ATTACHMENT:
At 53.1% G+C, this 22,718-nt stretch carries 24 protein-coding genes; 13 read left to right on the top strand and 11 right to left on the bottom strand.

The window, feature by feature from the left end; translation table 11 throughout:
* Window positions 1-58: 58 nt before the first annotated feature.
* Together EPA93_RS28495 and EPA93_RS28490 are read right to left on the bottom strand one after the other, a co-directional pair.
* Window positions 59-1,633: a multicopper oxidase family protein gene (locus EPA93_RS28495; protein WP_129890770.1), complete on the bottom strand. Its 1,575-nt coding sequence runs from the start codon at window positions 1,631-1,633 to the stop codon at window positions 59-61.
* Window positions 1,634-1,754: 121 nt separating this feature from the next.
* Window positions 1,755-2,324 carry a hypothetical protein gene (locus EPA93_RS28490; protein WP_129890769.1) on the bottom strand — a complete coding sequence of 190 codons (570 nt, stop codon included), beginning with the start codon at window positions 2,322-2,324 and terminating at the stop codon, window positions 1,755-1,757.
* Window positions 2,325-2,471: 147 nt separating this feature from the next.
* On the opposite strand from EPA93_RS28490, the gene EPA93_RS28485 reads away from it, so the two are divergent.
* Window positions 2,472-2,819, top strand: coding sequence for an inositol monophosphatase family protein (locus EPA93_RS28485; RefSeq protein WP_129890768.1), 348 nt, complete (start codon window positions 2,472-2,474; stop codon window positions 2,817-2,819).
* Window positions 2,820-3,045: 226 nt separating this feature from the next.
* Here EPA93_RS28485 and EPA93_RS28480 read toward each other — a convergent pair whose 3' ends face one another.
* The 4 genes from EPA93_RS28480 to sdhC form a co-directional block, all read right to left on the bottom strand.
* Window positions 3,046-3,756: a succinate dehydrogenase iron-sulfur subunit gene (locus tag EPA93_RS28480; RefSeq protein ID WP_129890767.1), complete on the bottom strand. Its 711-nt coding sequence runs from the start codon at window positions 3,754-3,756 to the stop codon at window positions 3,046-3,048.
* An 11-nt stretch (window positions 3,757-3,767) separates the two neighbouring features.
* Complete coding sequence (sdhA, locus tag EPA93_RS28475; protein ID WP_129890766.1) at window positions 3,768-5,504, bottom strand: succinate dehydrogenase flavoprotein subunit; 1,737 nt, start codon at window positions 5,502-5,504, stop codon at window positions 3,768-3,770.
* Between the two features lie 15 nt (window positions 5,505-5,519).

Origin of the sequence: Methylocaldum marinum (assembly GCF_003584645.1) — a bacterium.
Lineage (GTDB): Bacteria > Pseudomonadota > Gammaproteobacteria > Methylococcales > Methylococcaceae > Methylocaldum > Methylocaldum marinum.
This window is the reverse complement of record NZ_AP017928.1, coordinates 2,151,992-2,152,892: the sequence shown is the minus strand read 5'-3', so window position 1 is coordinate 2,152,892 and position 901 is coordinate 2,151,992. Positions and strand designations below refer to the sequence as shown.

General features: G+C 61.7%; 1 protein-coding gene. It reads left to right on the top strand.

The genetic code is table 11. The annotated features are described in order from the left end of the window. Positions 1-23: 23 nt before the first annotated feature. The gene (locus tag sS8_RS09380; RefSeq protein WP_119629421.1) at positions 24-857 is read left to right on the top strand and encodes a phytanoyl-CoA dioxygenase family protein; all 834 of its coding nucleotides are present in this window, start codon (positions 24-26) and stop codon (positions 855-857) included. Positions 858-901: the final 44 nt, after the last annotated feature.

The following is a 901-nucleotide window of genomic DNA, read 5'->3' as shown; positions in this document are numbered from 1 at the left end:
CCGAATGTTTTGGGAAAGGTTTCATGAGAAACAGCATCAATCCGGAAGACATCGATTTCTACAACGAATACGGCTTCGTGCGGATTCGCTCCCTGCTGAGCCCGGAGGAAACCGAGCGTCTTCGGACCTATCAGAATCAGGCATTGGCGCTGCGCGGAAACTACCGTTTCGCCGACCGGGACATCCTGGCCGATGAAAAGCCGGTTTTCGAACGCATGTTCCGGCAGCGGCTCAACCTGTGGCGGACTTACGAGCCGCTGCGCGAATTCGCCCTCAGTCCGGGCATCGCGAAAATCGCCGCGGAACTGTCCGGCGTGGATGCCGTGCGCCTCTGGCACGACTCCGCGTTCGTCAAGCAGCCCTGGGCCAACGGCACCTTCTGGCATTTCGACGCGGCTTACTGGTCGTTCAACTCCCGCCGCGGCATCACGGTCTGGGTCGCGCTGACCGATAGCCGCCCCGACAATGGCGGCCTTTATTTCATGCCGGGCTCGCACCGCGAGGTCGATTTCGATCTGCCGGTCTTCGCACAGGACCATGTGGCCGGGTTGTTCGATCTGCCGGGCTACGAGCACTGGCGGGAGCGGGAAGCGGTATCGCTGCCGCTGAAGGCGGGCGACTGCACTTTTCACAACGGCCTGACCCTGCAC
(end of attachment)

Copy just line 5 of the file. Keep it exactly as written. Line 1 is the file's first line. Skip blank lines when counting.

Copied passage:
* Window positions 59-1,633: a multicopper oxidase family protein gene (locus EPA93_RS28495; protein WP_129890770.1), complete on the bottom strand. Its 1,575-nt coding sequence runs from the start codon at window positions 1,631-1,633 to the stop codon at window positions 59-61.